Refrigerator Pickled Hot Peppers

pickled hot peppers on the creekside cookThis is just another iteration of one of the most popular recipes on the blog, Refrigerator Garlic Dill Pickles. Just like the original, it makes fast work of an otherwise more time consuming chore – and I maintain, with better results.

Our hot pepper plants have been quite generous this year, providing us with a steady stream of Hungarian wax peppers, jalapenos, red cherry peppers and pepperoncini, plus another kind, for which I can’t find the seed packet, but they look like jalapeno’s taller cousins.

I freeze a lot of them whole. Wash and dry the peppers, lay out in single layer on a sheet pan, and pop in the freezer for a couple hours, then bag up the frozen pepper-sicles and pop the bags back in the freezer. To use them later, allow to partially thaw and then slice, or split lengthwise to remove the seeds and membranes, just ion case you want a little less heat. Frozen peppers work great in chili, tacos, black beans and rice or on pizza, and they stay nice for a whole year.

But Larry’s favorite taste of summer-in-the-wintertime are pickled peppers, so I make a lot of these every year. Like the Garlic Dills, they keep in the fridge for months, and not having to can them ensures they keep all that summery crunch.

You can use any kind of hot pepper for these, either separately, or as I did with these, mixing the different kinds together so that you end up with jars of beautiful color. I used the “thick” blade on my mandoline slicer to get even slices in a hurry. That is an Amazon affiliate link to the one I have – a cheapie that I don’t mind replacing every few years as the blade gets dull.jalapeno peppers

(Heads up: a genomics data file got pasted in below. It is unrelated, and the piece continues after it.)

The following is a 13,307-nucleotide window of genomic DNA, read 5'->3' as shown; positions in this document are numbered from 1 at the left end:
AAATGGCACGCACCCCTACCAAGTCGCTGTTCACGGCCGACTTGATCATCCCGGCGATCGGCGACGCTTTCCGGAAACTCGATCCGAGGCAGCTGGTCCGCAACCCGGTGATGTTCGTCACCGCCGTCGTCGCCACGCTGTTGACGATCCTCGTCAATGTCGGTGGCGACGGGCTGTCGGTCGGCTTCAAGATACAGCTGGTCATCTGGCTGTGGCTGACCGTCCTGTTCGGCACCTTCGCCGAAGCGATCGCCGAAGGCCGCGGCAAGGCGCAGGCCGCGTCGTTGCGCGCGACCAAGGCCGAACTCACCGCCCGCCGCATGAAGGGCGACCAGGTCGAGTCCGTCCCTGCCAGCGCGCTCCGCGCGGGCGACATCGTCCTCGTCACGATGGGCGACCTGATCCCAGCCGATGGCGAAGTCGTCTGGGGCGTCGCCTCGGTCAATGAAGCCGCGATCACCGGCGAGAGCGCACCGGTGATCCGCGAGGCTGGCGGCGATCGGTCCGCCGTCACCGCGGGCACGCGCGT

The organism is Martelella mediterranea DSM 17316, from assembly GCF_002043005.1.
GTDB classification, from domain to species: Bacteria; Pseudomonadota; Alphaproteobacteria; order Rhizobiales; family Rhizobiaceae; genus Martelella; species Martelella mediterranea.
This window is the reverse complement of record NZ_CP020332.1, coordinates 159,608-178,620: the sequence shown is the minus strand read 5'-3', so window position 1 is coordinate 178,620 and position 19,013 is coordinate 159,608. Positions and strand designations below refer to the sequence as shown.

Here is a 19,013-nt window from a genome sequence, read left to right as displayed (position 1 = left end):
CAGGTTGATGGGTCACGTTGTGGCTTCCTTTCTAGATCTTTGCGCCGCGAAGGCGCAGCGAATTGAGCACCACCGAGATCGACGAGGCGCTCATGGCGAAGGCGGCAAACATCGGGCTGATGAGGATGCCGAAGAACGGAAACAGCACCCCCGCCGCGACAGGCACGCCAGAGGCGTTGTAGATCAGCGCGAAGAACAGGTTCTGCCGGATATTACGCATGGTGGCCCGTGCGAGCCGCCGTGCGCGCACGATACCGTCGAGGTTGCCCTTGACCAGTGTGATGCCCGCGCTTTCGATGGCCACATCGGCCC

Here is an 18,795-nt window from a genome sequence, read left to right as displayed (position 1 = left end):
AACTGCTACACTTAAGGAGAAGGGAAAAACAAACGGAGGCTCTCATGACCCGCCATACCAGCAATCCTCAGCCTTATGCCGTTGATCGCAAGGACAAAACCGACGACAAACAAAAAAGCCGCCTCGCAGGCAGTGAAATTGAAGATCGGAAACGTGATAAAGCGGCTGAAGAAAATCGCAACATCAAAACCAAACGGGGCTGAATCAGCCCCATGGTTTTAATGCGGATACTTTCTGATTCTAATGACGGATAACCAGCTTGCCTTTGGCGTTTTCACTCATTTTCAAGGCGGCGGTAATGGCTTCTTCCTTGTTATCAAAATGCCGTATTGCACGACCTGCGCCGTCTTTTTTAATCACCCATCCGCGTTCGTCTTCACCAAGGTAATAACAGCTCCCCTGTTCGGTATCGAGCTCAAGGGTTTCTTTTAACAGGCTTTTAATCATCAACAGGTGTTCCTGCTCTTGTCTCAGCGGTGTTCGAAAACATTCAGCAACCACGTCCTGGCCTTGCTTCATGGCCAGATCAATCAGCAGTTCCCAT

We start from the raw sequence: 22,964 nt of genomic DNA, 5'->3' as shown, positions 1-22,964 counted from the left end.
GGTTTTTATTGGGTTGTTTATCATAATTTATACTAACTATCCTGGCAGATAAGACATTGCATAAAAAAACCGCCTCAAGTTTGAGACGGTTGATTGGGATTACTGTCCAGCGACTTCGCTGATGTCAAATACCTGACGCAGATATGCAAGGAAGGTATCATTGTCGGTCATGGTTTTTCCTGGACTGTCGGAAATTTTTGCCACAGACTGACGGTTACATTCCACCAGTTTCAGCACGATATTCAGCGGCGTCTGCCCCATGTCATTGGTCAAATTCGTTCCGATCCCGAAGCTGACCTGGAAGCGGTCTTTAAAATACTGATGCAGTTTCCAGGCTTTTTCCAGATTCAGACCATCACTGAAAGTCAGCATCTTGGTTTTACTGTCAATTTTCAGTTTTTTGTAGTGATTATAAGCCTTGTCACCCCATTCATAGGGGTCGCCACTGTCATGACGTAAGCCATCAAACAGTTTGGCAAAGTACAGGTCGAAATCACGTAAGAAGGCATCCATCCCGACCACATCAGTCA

No canning involved, so you can use any sort of jar that has a snug lid, and you can expand [or contract] the brine amounts to suit whatever amount of peppers you have on hand. You can also cut the peppers anyway you like, but these slices make sure that you can cram a lot of peppers in a jar. They can be left whole, but make sure you poke a few holes in each one so that the brine can get inside. I used about 2 and half pounds of peppers and got these three jars plus a little brine left over.

Refrigerator Pickled Hot Peppers
Wear disposable gloves when handling the peppers, as they can burn the skin.
Author:
Recipe type: Food Preservation - Pickles
Serves: approximately 3 quarts
Prep time: 
Total time: 
Ingredients
  • 2 quarts of water
  • 1 cup white vinegar
  • ½ cup pickling salt
  • 2 to 3 pounds of hot peppers
  • 3 cloves garlic
Instructions
  1. Wash 3 quart jars and the lids - set aside.
  2. Measure the water, vinegar and salt into a 3 quart sauce pan, and stir until salt is dissolved. Bring to a simmer.
  3. Wash and dry the peppers, and cut however you like - smaller slices means more will fit into the jars, but they look nice just cut in half the long way.
  4. Peel the garlic cloves.
  5. Divide the peppers and garlic evenly between the jars, pressing down to fill in spaces.
  6. Carefully pour in the brine, making sure that the peppers are completely covered.
  7. Screw on the lids, and leave at room temperature for 2 or 3 days and then store in the refrigerator. They can be eaten fairly quickly, but are best after sitting a least a month. They will keep for several months in the fridge.
Notes
Remember - these aren't canned, so after a couple days, they must be refrigerated.

Larry is almost glad to go to work when these are in his lunch. Well, happy might be an exaggeration, but they make the day a little better!
jars of refrigerator pickled hot peppers

Yum
1email

note: this post contains one or more Amazon affiliate links  
and I make a small commission on your purchase.

Donalyn/The Creekside Cook

Check out my new Essential Oils Page!

66 thoughts on “Refrigerator Pickled Hot Peppers

  1. Pingback: Buttermilk Sriracha Chicken Burgers | The Creekside Cook

  2. Pingback: My Favorite Thanksgiving Recipes - The Creekside Cook

  3. Pingback: Best Ways To Preserve Peppers

  4. Pingback: 2015 Summer Harvest CSA Share Week #9 | Your CSA

  5. Pingback: Jalapeno Garlic Dill Pickles - The Creekside Cook

Leave a Reply

Your email address will not be published. Required fields are marked *

This site uses Akismet to reduce spam. Learn how your comment data is processed.